"Dreaming" - Blondie
An old favorite -- with a powerhouse performance by the awesome Dr. Clem Burke on drums.
More apologies for my utter lack of productivity on the blog this week. Last night and the night before I sat down with the lap top after walking Stanley, armed with all good and productive intentions, and both nights fell asleep sitting up in classic old man style. It's just been that kind of week. (Hang in there with me -- I will produce more once I get past a couple of things.)
- I was amused and amazed by this story about the Romney campaign's internal polling. How could this people be this inept? If I were a Republican I would find this story chilling. The inability to objectively obsess one's situation strikes me as the worst sin a campaign can commit. Bubble living is a dangerous thing to do.
- Meanwhile, back in the reality based world, the scope of Obama's victory continues to take shape. His lead has now expanded to 4,573,000 votes, with his share of the popular vote edging up to 50.92% while Romney's has slipped to 47.35%. (Since 1960 there have been five elections closer than this one.)
Update: Some months ago I remarked on the fact that although the presidential election was polling in fairly close fashion on a national basis, there were very few states that appeared to be competitive at all. Now that the results are nearly final, this has proven true well beyond what I had imagined. Despite all of the talk of eight to twelve "swing states," the reality is that only four states in the country had margins closer than 5%. Virginia, which thus far Obama leads by 3.88% (which is not that close), Ohio, where he leads by 2.96%, Florida, the closest state in the election, which Obama leads by .88%, and North Carolina, which Romney won by 2.04%. Nowhere else was close, leaving all the talk of not knowing the results until Wednesday or the possible nightmare of multiple recounts seeming particularly silly. Beyond these four states, the closest of the Obama states was Colorado, which he leads by 5.37%. The margins in the next few closest states won by Obama were Pennsylvania by 5.4%, New Hampshire by 5.58%, Iowa by 5.81%, and Nevada by 6.68%. The next closest of the Red States other than North Carolina was Georgia which Romney took by 7.82%. In other words, the country is profoundly politically divided with the Democrats, in presidential races, seeming to have locked in a pretty solid 270 - 300 electoral votes, with a ceiling of about 350. (Assuming that Obama's strong performances in Indiana and Missouri in 2008 were one off events -- which seems more likely than not to be the case.) The Republicans are very solidly ensconced in their electoral strongholds, but these seem to top out at about 200 electoral votes -- even if they can swing Florida and Ohio, they still fall short in the electoral college. The red states were so red in 2012 that Obama was held to below 42% of the vote in 16 of the 24 states that Romney took, and he only cracked 45% in the aforementioned North Carolina and Georgia. Demographic change may alter this landscape, but with margins like these, I suspect that it will be at least a decade before this really manifests itself. On the flip side, Romney was held under 42% in thirteen states, plus the District of Columbia, under 45% in another four states, and under 47% in another six. The states in which Romney got less than 45% of the vote have 227 electoral votes and the states in which he had less 47% of the vote have 272 electoral votes. In such an electoral landscape, the Democrats can afford to concede Florida, Ohio, and Virginia and still win the presidency. This would worry me profoundly were I a Republican. Fortunately, for so many reasons, I am not.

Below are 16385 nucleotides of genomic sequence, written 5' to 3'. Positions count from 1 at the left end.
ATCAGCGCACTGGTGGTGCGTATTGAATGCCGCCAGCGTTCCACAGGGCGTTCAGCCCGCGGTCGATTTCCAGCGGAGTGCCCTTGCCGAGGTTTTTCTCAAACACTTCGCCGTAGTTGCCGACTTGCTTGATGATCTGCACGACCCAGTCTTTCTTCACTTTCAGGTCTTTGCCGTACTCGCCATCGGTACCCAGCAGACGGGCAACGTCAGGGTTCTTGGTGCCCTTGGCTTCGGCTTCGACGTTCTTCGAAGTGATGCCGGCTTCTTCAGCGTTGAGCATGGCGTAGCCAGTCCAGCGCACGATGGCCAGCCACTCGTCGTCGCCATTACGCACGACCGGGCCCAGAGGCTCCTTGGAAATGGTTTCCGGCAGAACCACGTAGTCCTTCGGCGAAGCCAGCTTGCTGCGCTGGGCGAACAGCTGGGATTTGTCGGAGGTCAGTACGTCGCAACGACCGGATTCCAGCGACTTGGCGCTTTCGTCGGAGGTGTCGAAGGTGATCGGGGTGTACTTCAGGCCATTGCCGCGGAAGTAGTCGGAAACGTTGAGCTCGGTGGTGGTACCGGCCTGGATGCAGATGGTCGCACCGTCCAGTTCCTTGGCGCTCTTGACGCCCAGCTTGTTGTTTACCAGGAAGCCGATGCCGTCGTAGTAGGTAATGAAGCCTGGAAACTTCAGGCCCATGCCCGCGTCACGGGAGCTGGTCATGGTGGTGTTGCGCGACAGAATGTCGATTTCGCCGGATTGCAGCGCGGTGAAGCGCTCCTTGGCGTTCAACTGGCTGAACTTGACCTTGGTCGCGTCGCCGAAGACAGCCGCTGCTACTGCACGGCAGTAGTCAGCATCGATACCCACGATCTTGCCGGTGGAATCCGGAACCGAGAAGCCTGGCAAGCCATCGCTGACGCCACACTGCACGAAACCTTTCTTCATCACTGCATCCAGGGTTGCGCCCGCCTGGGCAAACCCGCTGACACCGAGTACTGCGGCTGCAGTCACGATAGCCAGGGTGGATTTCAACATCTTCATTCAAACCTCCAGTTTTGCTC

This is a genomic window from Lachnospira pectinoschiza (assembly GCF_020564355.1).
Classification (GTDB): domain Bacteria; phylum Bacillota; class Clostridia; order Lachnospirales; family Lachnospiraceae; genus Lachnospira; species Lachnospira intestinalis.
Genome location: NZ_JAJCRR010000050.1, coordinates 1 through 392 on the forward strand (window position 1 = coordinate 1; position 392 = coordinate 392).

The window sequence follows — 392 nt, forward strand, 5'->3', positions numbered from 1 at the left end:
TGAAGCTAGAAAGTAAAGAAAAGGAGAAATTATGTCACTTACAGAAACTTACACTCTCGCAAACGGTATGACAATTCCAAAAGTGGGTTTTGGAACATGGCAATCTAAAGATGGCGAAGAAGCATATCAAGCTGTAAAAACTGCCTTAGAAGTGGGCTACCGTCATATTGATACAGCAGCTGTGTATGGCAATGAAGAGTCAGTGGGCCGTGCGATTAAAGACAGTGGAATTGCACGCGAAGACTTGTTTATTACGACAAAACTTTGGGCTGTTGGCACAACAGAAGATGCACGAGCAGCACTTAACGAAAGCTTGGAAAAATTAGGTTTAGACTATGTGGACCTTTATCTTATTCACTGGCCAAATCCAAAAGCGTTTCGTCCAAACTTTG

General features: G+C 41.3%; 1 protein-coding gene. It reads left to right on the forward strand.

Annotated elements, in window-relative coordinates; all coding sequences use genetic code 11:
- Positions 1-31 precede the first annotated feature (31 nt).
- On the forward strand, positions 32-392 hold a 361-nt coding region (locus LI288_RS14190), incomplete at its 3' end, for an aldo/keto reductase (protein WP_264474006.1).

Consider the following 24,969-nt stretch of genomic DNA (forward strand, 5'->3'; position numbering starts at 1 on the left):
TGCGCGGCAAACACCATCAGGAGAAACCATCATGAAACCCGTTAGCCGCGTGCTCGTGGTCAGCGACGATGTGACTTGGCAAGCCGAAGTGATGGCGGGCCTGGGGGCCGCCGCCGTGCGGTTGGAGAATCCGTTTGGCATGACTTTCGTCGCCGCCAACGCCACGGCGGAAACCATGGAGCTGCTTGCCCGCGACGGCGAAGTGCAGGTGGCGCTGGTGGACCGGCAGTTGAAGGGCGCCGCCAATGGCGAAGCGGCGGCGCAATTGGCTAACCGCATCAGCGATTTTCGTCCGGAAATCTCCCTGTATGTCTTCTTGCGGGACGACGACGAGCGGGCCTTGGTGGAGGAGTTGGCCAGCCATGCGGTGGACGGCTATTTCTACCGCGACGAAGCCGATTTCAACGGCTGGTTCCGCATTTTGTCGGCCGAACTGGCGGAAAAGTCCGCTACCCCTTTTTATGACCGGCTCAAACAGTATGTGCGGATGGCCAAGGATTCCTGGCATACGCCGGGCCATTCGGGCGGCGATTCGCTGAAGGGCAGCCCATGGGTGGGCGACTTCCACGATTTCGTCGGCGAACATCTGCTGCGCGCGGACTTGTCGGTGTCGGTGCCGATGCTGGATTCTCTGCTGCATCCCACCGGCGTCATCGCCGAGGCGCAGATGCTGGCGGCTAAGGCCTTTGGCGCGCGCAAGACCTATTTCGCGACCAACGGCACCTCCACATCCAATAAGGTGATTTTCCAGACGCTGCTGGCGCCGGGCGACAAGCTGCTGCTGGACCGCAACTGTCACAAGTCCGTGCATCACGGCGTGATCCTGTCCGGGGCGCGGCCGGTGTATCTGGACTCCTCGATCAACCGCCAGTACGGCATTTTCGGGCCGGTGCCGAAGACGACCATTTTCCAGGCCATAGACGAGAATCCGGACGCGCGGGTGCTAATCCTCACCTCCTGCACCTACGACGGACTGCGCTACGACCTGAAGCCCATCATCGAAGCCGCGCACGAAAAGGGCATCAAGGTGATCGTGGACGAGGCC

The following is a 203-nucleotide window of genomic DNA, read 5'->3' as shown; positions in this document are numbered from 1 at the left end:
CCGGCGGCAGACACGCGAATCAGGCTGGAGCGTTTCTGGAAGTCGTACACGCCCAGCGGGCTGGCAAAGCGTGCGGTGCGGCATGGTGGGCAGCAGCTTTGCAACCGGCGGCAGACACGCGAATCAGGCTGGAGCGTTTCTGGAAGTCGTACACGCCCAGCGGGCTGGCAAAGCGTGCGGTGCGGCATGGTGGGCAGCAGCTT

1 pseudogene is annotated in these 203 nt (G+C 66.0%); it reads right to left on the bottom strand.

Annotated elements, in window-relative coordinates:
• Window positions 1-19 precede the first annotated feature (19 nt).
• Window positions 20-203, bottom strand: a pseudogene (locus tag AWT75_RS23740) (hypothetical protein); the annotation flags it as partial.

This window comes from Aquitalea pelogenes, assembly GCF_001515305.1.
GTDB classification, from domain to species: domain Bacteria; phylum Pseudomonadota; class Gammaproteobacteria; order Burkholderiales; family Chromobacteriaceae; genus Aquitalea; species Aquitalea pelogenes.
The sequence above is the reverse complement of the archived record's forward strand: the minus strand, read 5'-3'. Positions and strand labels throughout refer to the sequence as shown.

- I believe that predictions that chastened Republicans will capitulate on higher taxes are erroneous. I think that they will be unwilling to compromise through the end of the year. Once taxes have increased across the board, they may be willing to move, but I don't know that I would bet on that either. My sense is that they will make the Dems own the tax increases and hope that the economy slips into recession once again.
What else is going on out there?